When to draft an expert report is an area of disagreement amongst subrogation professionals, attorneys and experts. Typically the attorney will request that an expert wait to draft a report until discovery is complete and the deadline to designate testifying experts is on the horizon. Conversely, most adjusters ask for a report as soon as possible in order to finalize the claim. Luckily, the recent changes to the Federal Rules of Civil Procedure helps both the subrogation professional and adjuster achieve their goals.
In 2011, Rule 26(b)(4) (expert disclosures) was amended to “protect drafts of any report or disclosure required under Rule 26(a)(2), regardless of the form in which the draft is recorded.” Originally, drafts of an expert’s report were discoverable when the testifying expert was disclosed. The expert had one chance to draft a complete report. Any changes to the report that were suggested by counsel, however mundane, subjected the expert to a scathing cross-examination and an inference that the lawyer was telling the expert what to say. Now, all drafts are protected from disclosure by the work-product privilege. This permits the lawyer to work with the expert to craft a thorough report and avoid incomplete or lazy report writing that may provide opposing counsel the necessary ammunition to damage a case.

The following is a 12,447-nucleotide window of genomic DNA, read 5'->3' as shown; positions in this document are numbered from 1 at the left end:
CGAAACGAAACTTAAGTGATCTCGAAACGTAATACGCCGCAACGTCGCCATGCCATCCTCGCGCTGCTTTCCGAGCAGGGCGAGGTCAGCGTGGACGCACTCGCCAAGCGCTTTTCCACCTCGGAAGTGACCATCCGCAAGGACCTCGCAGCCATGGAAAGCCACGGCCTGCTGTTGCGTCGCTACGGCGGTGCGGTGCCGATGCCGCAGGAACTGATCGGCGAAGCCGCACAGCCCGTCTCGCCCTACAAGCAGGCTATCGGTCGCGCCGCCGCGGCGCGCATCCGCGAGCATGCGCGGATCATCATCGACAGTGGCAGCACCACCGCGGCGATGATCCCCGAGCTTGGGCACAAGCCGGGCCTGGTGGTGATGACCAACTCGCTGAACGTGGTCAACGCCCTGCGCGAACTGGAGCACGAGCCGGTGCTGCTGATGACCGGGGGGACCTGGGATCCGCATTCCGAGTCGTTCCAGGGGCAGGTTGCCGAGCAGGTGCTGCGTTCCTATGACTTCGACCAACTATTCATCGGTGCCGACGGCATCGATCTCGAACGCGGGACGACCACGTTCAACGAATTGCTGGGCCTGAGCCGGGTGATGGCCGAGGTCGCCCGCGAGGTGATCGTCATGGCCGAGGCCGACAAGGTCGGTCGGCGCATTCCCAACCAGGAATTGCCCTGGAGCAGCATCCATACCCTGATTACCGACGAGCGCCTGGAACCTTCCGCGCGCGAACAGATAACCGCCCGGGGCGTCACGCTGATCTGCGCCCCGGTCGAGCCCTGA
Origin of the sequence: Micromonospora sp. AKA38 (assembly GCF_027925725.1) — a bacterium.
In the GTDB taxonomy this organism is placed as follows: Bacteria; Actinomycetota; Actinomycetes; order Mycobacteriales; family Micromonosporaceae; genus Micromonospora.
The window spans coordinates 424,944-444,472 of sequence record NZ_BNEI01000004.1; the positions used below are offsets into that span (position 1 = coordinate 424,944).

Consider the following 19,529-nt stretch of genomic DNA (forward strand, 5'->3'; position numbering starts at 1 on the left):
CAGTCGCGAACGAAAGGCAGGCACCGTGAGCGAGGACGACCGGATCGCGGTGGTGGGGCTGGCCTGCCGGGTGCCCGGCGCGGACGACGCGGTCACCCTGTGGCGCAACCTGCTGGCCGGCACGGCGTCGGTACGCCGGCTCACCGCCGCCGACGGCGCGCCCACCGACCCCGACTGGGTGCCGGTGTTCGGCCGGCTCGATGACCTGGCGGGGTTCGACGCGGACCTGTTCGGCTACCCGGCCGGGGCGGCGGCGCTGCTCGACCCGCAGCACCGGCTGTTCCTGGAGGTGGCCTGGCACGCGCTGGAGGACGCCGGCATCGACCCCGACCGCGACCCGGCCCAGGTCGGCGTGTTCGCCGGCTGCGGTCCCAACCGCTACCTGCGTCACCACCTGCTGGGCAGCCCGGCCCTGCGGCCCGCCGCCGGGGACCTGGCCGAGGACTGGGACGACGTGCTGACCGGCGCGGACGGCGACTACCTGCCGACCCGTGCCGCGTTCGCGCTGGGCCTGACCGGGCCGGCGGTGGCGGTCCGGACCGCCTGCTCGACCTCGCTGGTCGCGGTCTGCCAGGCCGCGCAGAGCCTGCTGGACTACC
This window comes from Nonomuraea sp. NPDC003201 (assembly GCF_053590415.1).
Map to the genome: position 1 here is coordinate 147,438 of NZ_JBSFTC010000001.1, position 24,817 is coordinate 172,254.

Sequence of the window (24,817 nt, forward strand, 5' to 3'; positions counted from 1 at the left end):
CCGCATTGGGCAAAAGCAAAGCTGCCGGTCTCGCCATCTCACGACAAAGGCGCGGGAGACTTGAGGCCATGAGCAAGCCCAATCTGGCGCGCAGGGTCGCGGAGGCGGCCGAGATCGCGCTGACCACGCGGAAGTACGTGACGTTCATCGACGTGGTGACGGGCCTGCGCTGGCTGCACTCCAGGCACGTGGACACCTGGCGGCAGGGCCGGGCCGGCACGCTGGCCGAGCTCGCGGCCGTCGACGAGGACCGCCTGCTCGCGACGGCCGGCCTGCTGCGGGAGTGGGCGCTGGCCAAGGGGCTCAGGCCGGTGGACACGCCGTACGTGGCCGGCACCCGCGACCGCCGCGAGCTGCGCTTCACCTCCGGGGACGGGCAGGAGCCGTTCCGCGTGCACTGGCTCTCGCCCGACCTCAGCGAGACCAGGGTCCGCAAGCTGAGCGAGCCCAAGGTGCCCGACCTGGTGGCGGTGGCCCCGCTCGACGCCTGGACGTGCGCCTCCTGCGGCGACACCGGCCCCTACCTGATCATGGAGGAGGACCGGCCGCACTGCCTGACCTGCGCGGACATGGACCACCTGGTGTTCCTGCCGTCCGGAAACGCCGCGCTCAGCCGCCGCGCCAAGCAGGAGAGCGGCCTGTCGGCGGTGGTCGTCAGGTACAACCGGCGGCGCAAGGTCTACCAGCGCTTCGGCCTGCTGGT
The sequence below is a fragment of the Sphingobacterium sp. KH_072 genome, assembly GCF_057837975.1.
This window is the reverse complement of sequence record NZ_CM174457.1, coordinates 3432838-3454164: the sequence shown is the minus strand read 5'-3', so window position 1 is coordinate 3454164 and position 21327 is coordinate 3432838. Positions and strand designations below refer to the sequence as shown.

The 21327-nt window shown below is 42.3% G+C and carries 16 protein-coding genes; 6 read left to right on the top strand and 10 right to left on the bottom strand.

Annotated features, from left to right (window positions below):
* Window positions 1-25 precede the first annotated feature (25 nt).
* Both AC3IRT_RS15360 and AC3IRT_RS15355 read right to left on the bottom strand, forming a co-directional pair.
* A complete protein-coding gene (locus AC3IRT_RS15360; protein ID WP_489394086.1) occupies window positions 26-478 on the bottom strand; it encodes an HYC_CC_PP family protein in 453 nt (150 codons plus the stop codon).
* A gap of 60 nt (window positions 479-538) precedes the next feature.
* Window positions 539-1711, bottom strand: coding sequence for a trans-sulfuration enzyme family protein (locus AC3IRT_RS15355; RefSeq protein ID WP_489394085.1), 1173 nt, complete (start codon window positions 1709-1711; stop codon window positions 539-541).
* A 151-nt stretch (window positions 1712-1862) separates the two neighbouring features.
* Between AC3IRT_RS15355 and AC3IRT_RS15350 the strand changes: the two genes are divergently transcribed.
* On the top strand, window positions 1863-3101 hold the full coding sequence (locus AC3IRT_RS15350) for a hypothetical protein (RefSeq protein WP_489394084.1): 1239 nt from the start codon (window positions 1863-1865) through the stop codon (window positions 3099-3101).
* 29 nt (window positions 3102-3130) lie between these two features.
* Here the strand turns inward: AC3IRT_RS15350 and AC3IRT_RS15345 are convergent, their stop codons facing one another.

But the question is–what is a draft and what is a final report? Because the rule was only recently amended, the case law interpreting the rule has not yet developed. The only decision thus far is out of the Western District of Louisiana. Magistrate Judge Mark Hornsby denied the plaintiff’s request for a report that was drafted 5 months before counsel was retained and the lawsuit was filed. See Greenwood 950, LLC v. Chesapeake Louisiana, LP 2011 WL 1234735 (W.D. La). The opinion is unpublished and carries no precedential value, however, it may provide guidance to other district judges and magistrates that are confronted with this issue.
The Advisory Committee to the rule amendment noted that the work-product privilege was extended to draft reports because unlimited access to expert discovery has “had undesirable effects.” 2010 Notes of Advisory Committee ¶ 2. The Advisory Committee specifically noted that the changes to the rule were due to rising costs under the old rule and the old rule hindered the free exchange of information between the attorney and expert. Id. The notes from the Advisory Committee imply that the rule should be interpreted broadly. A court will likely consider whether the report was drafted in anticipation of litigation and when counsel was retained. Determining what is a draft report and what is a final report is yet to be settled, but we will be closely monitoring any new developments.